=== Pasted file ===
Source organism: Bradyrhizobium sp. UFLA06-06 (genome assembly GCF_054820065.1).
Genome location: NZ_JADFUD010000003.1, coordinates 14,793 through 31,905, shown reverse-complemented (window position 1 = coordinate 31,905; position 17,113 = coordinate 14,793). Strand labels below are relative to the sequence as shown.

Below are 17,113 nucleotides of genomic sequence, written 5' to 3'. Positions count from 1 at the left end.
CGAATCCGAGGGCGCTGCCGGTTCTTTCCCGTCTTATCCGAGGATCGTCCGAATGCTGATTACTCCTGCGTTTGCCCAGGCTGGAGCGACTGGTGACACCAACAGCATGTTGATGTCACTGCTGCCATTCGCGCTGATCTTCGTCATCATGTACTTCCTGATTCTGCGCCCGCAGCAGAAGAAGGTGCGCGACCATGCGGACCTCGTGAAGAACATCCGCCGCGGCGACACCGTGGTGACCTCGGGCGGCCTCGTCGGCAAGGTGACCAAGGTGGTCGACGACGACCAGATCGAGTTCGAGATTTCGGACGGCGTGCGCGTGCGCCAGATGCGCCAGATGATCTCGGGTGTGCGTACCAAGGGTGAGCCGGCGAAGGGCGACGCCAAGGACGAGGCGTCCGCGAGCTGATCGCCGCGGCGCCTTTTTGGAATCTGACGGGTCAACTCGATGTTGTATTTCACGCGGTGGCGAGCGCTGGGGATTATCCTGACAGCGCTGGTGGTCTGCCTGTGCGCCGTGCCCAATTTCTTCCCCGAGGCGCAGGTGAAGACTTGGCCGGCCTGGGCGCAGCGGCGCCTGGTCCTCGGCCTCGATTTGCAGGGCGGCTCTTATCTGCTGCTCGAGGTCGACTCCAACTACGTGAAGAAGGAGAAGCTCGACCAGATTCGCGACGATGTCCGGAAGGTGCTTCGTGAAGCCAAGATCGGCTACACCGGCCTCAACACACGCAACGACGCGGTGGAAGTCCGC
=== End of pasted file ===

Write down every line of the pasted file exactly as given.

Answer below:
Source organism: Bradyrhizobium sp. UFLA06-06 (genome assembly GCF_054820065.1).
Genome location: NZ_JADFUD010000003.1, coordinates 14,793 through 31,905, shown reverse-complemented (window position 1 = coordinate 31,905; position 17,113 = coordinate 14,793). Strand labels below are relative to the sequence as shown.

Below are 17,113 nucleotides of genomic sequence, written 5' to 3'. Positions count from 1 at the left end.
CGAATCCGAGGGCGCTGCCGGTTCTTTCCCGTCTTATCCGAGGATCGTCCGAATGCTGATTACTCCTGCGTTTGCCCAGGCTGGAGCGACTGGTGACACCAACAGCATGTTGATGTCACTGCTGCCATTCGCGCTGATCTTCGTCATCATGTACTTCCTGATTCTGCGCCCGCAGCAGAAGAAGGTGCGCGACCATGCGGACCTCGTGAAGAACATCCGCCGCGGCGACACCGTGGTGACCTCGGGCGGCCTCGTCGGCAAGGTGACCAAGGTGGTCGACGACGACCAGATCGAGTTCGAGATTTCGGACGGCGTGCGCGTGCGCCAGATGCGCCAGATGATCTCGGGTGTGCGTACCAAGGGTGAGCCGGCGAAGGGCGACGCCAAGGACGAGGCGTCCGCGAGCTGATCGCCGCGGCGCCTTTTTGGAATCTGACGGGTCAACTCGATGTTGTATTTCACGCGGTGGCGAGCGCTGGGGATTATCCTGACAGCGCTGGTGGTCTGCCTGTGCGCCGTGCCCAATTTCTTCCCCGAGGCGCAGGTGAAGACTTGGCCGGCCTGGGCGCAGCGGCGCCTGGTCCTCGGCCTCGATTTGCAGGGCGGCTCTTATCTGCTGCTCGAGGTCGACTCCAACTACGTGAAGAAGGAGAAGCTCGACCAGATTCGCGACGATGTCCGGAAGGTGCTTCGTGAAGCCAAGATCGGCTACACCGGCCTCAACACACGCAACGACGCGGTGGAAGTCCGC